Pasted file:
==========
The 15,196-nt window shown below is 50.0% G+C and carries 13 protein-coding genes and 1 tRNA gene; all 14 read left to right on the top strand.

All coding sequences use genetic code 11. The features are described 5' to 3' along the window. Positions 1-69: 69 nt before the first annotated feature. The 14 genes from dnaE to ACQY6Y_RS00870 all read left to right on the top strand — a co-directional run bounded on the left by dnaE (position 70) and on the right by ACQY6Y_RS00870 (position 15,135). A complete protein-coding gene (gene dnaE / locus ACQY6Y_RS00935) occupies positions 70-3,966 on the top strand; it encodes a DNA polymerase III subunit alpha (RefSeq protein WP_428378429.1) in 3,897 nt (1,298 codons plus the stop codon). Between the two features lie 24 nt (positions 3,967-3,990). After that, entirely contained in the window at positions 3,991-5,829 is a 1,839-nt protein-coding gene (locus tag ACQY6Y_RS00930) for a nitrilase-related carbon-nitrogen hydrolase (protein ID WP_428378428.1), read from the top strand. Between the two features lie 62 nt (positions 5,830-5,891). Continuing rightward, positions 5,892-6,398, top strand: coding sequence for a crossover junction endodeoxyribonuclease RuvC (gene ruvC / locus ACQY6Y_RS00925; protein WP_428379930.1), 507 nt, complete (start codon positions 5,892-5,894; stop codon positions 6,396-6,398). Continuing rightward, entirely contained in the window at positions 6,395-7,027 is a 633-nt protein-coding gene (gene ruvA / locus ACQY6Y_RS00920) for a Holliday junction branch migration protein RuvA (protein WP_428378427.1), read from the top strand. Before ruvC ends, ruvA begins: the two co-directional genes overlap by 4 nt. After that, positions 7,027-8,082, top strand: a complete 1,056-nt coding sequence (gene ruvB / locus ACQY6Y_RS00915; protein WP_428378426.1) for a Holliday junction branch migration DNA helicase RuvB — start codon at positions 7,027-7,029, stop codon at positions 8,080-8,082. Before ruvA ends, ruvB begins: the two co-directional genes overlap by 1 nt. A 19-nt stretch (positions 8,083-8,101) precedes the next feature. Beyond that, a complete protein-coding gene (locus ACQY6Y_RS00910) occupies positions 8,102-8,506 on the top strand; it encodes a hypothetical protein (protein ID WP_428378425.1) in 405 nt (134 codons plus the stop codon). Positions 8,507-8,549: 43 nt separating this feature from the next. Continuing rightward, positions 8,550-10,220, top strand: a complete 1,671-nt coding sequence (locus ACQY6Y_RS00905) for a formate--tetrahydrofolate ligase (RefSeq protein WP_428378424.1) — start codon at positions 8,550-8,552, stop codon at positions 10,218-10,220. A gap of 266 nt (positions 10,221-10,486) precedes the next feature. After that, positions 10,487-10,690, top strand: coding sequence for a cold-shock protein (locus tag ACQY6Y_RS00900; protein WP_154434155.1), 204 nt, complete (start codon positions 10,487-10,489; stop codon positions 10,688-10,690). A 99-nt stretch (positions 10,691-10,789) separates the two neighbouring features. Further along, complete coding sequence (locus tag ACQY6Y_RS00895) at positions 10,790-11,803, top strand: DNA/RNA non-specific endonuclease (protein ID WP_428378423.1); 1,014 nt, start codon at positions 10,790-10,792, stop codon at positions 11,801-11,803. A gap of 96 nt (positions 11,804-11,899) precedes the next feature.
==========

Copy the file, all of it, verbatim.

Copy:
The 15,196-nt window shown below is 50.0% G+C and carries 13 protein-coding genes and 1 tRNA gene; all 14 read left to right on the top strand.

All coding sequences use genetic code 11. The features are described 5' to 3' along the window. Positions 1-69: 69 nt before the first annotated feature. The 14 genes from dnaE to ACQY6Y_RS00870 all read left to right on the top strand — a co-directional run bounded on the left by dnaE (position 70) and on the right by ACQY6Y_RS00870 (position 15,135). A complete protein-coding gene (gene dnaE / locus ACQY6Y_RS00935) occupies positions 70-3,966 on the top strand; it encodes a DNA polymerase III subunit alpha (RefSeq protein WP_428378429.1) in 3,897 nt (1,298 codons plus the stop codon). Between the two features lie 24 nt (positions 3,967-3,990). After that, entirely contained in the window at positions 3,991-5,829 is a 1,839-nt protein-coding gene (locus tag ACQY6Y_RS00930) for a nitrilase-related carbon-nitrogen hydrolase (protein ID WP_428378428.1), read from the top strand. Between the two features lie 62 nt (positions 5,830-5,891). Continuing rightward, positions 5,892-6,398, top strand: coding sequence for a crossover junction endodeoxyribonuclease RuvC (gene ruvC / locus ACQY6Y_RS00925; protein WP_428379930.1), 507 nt, complete (start codon positions 5,892-5,894; stop codon positions 6,396-6,398). Continuing rightward, entirely contained in the window at positions 6,395-7,027 is a 633-nt protein-coding gene (gene ruvA / locus ACQY6Y_RS00920) for a Holliday junction branch migration protein RuvA (protein WP_428378427.1), read from the top strand. Before ruvC ends, ruvA begins: the two co-directional genes overlap by 4 nt. After that, positions 7,027-8,082, top strand: a complete 1,056-nt coding sequence (gene ruvB / locus ACQY6Y_RS00915; protein WP_428378426.1) for a Holliday junction branch migration DNA helicase RuvB — start codon at positions 7,027-7,029, stop codon at positions 8,080-8,082. Before ruvA ends, ruvB begins: the two co-directional genes overlap by 1 nt. A 19-nt stretch (positions 8,083-8,101) precedes the next feature. Beyond that, a complete protein-coding gene (locus ACQY6Y_RS00910) occupies positions 8,102-8,506 on the top strand; it encodes a hypothetical protein (protein ID WP_428378425.1) in 405 nt (134 codons plus the stop codon). Positions 8,507-8,549: 43 nt separating this feature from the next. Continuing rightward, positions 8,550-10,220, top strand: a complete 1,671-nt coding sequence (locus ACQY6Y_RS00905) for a formate--tetrahydrofolate ligase (RefSeq protein WP_428378424.1) — start codon at positions 8,550-8,552, stop codon at positions 10,218-10,220. A gap of 266 nt (positions 10,221-10,486) precedes the next feature. After that, positions 10,487-10,690, top strand: coding sequence for a cold-shock protein (locus tag ACQY6Y_RS00900; protein WP_154434155.1), 204 nt, complete (start codon positions 10,487-10,489; stop codon positions 10,688-10,690). A 99-nt stretch (positions 10,691-10,789) separates the two neighbouring features. Further along, complete coding sequence (locus tag ACQY6Y_RS00895) at positions 10,790-11,803, top strand: DNA/RNA non-specific endonuclease (protein ID WP_428378423.1); 1,014 nt, start codon at positions 10,790-10,792, stop codon at positions 11,801-11,803. A gap of 96 nt (positions 11,804-11,899) precedes the next feature.